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Wednesday, March 07, 2012

In the midst of life we are in death; of whom may we seek help but you, O Lord?

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Who for our offenses are justly displeased. Yet, O God most holy, O holy and mighty, O holy and merciful Savior, give us not over unto bitter death. Glory be to the Father, and to the Son, and to the Holy Spirit. Yet, O God most holy, O holy and mighty, O holy and merciful Savior, give us not over unto bitter death.

Media vita in morte sumus: quem quaerimus adiutorem nisi te Domine? Qui pro peccatis nostris iuste irasceris. Sancte Deus, sancte fortis, sancte misericors Salvator, amarae morti ne tradas nos. Gloria Patri, et Filio et Spiritui Sancto. Sancte Deus, sancte fortis, sancte misericors Salvator, amarae morti ne tradas nos.

St Thomas is recorded as being often moved to tears by this Lenten responsory. Today is the anniversary of his own death. It is recorded,

His death was revealed to many holy persons, among whom was his beloved master Blessed Albert. This holy old man, now more than eighty years of age. crowned with the glory of white hairs, was seated in the refectory at Cologne with the Community when suddenly tears began to fall from his eyes. The Prior, who observed it, asked him why he wept. "It is sad news I am about to tell you," he answered; "Thomas of Aquino, my son in Jesus Christ, the light of the whole Church, is dead. God has revealed it to me." The Prior carefully took note of the date, and afterwards found that it was the same day on which St. Thomas had died.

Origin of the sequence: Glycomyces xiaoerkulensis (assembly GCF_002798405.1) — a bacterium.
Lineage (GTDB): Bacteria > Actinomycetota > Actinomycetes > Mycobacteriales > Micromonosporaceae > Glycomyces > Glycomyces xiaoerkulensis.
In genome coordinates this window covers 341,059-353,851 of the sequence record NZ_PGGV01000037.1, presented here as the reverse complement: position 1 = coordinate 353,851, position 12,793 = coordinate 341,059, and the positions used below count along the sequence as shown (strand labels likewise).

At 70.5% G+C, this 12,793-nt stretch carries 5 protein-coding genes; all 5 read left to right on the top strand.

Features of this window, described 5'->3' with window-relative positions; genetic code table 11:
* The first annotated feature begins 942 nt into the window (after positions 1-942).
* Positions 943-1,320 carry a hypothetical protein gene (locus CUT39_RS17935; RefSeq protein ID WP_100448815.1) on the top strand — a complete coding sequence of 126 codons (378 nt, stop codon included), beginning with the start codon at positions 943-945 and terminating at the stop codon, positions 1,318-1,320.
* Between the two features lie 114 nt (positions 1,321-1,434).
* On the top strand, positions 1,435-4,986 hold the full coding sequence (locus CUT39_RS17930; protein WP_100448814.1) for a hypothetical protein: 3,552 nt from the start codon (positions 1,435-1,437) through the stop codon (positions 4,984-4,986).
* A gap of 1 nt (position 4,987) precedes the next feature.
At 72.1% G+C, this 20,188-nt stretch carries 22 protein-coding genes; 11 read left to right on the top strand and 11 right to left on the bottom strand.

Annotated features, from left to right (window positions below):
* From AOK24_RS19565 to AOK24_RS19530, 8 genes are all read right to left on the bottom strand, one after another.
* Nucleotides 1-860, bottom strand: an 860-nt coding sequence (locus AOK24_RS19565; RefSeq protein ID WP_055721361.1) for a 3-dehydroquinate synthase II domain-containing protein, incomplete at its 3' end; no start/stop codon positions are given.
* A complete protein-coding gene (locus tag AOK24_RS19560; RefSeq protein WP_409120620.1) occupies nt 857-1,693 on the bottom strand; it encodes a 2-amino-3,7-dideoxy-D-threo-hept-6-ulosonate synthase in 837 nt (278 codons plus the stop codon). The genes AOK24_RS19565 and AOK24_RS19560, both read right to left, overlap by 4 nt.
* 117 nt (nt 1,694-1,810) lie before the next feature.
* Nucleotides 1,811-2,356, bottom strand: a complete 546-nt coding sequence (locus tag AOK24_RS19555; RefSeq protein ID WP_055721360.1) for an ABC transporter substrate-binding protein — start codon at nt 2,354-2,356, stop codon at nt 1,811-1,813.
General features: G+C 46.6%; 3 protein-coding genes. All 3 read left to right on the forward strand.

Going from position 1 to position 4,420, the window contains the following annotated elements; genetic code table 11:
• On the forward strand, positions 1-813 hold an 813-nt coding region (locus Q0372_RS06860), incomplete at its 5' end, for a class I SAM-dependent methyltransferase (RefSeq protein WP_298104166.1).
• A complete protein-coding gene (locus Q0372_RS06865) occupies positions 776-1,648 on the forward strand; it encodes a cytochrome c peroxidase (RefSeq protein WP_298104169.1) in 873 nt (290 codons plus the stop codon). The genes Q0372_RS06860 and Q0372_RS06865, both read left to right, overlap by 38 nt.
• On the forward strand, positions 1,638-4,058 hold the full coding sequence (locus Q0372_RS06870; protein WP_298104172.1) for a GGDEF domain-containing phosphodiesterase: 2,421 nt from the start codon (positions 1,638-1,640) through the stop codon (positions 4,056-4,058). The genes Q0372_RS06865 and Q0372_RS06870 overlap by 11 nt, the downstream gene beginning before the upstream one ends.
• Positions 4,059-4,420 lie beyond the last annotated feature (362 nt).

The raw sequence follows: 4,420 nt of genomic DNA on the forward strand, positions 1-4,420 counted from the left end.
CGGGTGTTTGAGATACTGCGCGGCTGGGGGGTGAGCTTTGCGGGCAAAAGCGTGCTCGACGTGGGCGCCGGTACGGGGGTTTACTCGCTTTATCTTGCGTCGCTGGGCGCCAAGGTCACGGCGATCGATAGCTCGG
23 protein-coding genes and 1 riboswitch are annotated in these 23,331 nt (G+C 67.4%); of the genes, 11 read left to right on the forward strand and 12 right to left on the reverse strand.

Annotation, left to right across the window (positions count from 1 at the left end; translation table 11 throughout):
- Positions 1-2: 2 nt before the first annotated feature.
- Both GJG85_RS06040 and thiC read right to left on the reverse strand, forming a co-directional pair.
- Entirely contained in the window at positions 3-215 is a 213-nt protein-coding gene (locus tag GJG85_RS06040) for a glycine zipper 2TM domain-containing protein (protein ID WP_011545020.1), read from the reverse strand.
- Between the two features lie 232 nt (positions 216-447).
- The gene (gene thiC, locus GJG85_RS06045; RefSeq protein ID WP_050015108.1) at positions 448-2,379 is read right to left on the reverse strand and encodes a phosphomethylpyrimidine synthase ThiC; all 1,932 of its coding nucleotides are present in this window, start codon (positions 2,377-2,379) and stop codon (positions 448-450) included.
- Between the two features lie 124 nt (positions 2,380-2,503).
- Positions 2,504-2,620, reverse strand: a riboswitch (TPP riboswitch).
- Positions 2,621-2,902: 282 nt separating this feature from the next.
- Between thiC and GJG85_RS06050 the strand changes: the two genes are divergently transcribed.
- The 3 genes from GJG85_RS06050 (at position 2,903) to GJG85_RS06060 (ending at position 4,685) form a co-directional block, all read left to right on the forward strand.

Some time after the death of the saint, a holy Dominican, Father Albert of Brescia, who followed the teaching of St. Thomas in all things, being himself a Lector, or Professor of theology, as he was fervently praying to God, the Blessed Virgin and the great St. Augustine saw in spirit St. Augustine, clad in episcopal vestments, and St Thomas by his side, wearing a golden crown blazing with jewels, and bearing two charms, one of gold the other of silver, round his neck, and on his heart a magnificent precious stone, which emitted a brilliant light. His cappa, or cloak, was embroidered with lustrous pearls, and his habit white as the driven snow.

St. Austin spoke to the Father, and said : " I have come to reveal to thee the brightness and glory of Brother Thomas who is with me; for he is my son, having in all things followed my teaching and the doctrine of the Apostles. He has illumined the Church of God by his knowledge, which is symbolized by the precious stones with which he is covered, especially by that upon his breast, which represents the uprightness of intention in all the works he has written in defense of the faith. These diamonds are also the symbols of the books he has written. He is my equal in glory, but he surpasses me by the aureola of chastity.
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